Architecture 101, Part 2

In a previous rant, I discussed how I thought we were a bit self diluting about our perceived success and “winning”. To sum up, and quite possibly piss off some security people, we’re not winning.

If we want to win, we need to change how we think!

Am I saying that we should declare war on hackers, spies and thieves? No. That’s fighting the same battle we’ve been fighting since the beginning. Declaring war on hackers, spies and thieves is aiming the gun at the wrong adversary. That would be like attacking a gang bar because your home got robbed instead of putting in cameras, an alarm and a safe. A bad plan with a very predictable outcome.

What I am saying is that we need to change our approach to one that is a bit more expansive in scope then the present “what is the vendor je jure for today” approach we’ve been executing for the last 35 freak’n years!

We need to start thinking that our data security solutions should be integrated in a way that predicts outcomes in a measurable way. I’m not talking about just making “metrics”, but producing secure outcomes in a meaningful way by basing them on sound engineering principles. What we need to do is start with a set of operating principles that govern how we make decisions during an engineering effort and how we execute against those decisions.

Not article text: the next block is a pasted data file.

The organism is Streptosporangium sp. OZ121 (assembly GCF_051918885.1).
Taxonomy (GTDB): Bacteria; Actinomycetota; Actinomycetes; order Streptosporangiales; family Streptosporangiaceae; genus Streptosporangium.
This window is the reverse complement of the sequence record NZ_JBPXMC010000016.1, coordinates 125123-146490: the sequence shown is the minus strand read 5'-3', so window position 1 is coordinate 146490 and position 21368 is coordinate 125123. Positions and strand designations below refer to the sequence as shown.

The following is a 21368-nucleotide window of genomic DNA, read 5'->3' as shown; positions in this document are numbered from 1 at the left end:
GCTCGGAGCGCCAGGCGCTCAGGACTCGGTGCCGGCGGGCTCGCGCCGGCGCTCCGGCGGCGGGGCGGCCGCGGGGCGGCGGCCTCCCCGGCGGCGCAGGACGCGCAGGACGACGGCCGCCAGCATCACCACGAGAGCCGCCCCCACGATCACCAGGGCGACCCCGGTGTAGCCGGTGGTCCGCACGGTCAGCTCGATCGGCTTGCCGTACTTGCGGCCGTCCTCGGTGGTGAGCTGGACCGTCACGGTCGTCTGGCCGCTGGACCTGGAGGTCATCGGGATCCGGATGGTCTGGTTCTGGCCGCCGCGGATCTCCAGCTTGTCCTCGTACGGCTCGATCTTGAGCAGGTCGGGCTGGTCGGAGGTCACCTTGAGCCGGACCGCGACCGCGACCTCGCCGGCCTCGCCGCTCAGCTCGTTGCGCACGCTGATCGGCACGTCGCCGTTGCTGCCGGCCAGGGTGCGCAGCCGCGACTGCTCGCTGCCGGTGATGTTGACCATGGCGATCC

That means:

  • We have a documented set of operating principles
  • We have an agreed upon set of desired architectural behaviors
  • We have a policy foundation that is used to measure minimal compliance
  • We have a documented security architecture that is NOT vendor specific
  • We have a documented test and evaluation process
  • We have a rigid configuration management process
  • We have an enforced software assurance program
  • We have reliable telemetry systems that produce accurate data
  • We can consume our telemetry and use metrics to make management decisions

We have a documented set of operating principles

This would seem like a brain-dead assumption, but most groups run off to engineer something without the discipline of actually coming up with a plan. A documented set of operating principles enables the group to detect and manage scope-creep. This would mean ignoring the “threat de jure” and keeping your eye on the horizon. You may be considering a cloud architecture or an internal solution. You may have a hybrid. Whatever the decision, you should pick one and plan for it!